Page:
8128#define PARTLY_WITHIN    1   /* Object partially overlaps query region */
8129#define FULLY_WITHIN     2   /* Object fully contained within query region */
8130
8131
8132#if 0
8133}  /* end of the 'extern "C"' block */
8134#endif
8135
8136#endif  /* ifndef _SQLITE3RTREE_H_ */
8137
8138/*
8139** 2014 May 31
8140**
8141** The author disclaims copyright to this source code.  In place of
8142** a legal notice, here is a blessing:
8143**
8144**    May you do good and not evil.
8145**    May you find forgiveness for yourself and forgive others.
8146**    May you share freely, never taking more than you give.
8147**
8148******************************************************************************
8149**
8150** Interfaces to extend FTS5. Using the interfaces defined in this file,
8151** FTS5 may be extended with:
8152**
8153**     * custom tokenizers, and
8154**     * custom auxiliary functions.
8155*/
8156
8157
8158#ifndef _FTS5_H
8159#define _FTS5_H
8160
8161
8162#if 0
8163extern "C" {
8164#endif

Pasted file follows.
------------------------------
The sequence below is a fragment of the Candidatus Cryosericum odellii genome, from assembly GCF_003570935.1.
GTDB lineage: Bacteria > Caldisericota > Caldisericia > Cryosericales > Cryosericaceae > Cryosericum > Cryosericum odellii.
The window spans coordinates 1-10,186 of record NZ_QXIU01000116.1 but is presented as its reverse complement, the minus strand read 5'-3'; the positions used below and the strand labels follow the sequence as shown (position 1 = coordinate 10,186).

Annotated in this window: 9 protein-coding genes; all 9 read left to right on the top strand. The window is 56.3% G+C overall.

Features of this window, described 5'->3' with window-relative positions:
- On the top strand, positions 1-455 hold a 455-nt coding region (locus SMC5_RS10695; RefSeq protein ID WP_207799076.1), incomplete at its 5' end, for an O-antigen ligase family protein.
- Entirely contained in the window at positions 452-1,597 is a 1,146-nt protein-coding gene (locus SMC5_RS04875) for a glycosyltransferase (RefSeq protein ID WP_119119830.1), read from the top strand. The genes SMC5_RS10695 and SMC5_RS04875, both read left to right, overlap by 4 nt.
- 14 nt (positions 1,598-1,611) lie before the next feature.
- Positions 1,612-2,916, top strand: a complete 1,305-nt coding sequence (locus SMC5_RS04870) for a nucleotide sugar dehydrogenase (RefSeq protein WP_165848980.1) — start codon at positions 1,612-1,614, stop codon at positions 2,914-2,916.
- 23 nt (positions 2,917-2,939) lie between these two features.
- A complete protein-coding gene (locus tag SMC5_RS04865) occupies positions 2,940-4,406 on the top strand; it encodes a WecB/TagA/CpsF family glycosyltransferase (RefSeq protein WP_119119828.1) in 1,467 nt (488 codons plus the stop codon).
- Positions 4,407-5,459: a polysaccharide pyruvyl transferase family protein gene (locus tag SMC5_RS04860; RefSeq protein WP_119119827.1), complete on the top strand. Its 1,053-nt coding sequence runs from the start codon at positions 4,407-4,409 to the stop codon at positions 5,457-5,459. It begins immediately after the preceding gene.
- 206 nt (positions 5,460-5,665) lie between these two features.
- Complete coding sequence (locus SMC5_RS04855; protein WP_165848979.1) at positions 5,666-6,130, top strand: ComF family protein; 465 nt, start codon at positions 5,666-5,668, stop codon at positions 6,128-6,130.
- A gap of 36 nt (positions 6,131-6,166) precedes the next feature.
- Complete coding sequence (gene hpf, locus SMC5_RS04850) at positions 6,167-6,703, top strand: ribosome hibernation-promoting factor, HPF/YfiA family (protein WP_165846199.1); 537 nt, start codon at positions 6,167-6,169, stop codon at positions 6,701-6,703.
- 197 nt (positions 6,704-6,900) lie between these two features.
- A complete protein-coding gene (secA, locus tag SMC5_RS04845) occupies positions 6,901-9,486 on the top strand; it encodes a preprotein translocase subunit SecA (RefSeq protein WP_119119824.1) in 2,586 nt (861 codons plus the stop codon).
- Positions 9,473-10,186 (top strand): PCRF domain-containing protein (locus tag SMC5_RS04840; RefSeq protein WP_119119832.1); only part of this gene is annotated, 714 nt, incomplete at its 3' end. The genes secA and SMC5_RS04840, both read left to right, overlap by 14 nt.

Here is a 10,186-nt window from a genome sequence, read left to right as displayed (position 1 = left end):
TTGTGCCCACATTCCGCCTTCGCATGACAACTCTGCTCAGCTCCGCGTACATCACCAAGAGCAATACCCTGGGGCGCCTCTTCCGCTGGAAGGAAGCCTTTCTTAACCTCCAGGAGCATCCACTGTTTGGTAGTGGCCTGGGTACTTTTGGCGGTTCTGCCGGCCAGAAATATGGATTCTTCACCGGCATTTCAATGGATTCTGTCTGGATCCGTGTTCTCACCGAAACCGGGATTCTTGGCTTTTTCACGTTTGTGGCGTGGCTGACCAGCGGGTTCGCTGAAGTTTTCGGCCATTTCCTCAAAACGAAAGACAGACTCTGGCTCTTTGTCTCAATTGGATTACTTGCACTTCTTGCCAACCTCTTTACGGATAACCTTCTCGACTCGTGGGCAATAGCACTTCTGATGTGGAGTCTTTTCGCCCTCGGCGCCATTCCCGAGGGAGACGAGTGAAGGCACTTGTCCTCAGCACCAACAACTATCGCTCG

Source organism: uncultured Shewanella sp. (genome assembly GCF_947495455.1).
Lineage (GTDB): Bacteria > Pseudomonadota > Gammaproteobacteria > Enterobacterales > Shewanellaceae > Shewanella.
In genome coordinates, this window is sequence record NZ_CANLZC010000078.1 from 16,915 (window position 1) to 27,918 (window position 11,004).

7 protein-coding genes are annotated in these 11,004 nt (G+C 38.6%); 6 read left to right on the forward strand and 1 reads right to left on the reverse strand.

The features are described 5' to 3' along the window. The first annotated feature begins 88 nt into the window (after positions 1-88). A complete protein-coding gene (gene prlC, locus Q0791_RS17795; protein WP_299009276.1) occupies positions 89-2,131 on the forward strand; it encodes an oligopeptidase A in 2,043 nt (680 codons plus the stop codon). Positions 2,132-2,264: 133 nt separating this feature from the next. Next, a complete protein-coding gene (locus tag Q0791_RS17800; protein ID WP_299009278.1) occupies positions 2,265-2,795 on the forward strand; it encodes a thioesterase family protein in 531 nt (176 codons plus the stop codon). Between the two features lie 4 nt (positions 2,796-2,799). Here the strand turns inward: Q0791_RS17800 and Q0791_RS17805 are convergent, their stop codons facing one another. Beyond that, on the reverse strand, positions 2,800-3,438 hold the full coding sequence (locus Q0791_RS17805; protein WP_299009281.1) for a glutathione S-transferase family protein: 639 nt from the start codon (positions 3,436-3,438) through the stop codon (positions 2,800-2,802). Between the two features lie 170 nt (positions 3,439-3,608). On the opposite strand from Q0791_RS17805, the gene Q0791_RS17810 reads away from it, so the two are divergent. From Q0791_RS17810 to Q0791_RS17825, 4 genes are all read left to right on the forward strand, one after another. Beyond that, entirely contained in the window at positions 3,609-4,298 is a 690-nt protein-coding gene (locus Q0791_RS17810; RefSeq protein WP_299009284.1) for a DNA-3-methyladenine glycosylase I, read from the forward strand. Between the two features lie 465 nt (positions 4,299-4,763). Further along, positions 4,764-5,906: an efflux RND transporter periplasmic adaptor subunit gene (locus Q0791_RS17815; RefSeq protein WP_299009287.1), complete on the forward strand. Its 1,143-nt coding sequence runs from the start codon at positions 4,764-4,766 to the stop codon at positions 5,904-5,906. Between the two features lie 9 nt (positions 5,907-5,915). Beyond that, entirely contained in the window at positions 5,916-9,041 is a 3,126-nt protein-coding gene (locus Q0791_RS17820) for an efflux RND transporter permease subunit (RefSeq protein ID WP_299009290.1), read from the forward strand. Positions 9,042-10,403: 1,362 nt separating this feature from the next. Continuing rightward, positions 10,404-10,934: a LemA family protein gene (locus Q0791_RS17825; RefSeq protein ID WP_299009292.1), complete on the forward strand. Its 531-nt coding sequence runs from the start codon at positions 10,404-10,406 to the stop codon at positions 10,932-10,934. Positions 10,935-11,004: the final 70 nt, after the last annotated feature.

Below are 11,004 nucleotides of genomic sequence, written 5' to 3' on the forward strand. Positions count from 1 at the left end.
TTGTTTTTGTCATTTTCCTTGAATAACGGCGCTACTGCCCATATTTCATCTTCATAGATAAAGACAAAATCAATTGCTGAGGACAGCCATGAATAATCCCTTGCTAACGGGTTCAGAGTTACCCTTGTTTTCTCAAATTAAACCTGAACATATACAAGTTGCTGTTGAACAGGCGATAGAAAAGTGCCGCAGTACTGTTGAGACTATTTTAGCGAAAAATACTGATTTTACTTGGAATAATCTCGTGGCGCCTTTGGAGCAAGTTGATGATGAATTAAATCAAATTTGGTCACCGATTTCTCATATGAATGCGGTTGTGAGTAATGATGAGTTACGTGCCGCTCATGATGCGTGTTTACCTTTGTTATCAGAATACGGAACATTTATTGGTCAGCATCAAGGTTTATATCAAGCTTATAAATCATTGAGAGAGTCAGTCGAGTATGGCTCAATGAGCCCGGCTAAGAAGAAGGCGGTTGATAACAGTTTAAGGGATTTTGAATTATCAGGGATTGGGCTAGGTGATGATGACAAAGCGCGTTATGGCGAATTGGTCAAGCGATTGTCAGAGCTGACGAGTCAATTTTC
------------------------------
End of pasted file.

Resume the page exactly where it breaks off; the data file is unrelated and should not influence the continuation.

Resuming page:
8165
8166/*************************************************************************
8167** CUSTOM AUXILIARY FUNCTIONS
8168**
8169** Virtual table implementations may overload SQL functions by implementing
8170** the sqlite3_module.xFindFunction() method.
8171*/
8172
8173typedef struct Fts5ExtensionApi Fts5ExtensionApi;
8174typedef struct Fts5Context Fts5Context;
8175typedef struct Fts5PhraseIter Fts5PhraseIter;
8176
8177typedef void (*fts5_extension_function)(
8178  const Fts5ExtensionApi *pApi,   /* API offered by current FTS version */
8179  Fts5Context *pFts,              /* First arg to pass to pApi functions */
8180  sqlite3_context *pCtx,          /* Context for returning result/error */
8181  int nVal,                       /* Number of values in apVal[] array */
8182  sqlite3_value **apVal           /* Array of trailing arguments */
8183);
8184
8185struct Fts5PhraseIter {
8186  const unsigned char *a;
8187  const unsigned char *b;
8188};
8189
8190/*
8191** EXTENSION API FUNCTIONS
8192**
8193** xUserData(pFts):
8194**   Return a copy of the context pointer the extension function was
8195**   registered with.
8196**
8197** xColumnTotalSize(pFts, iCol, pnToken):
8198**   If parameter iCol is less than zero, set output variable *pnToken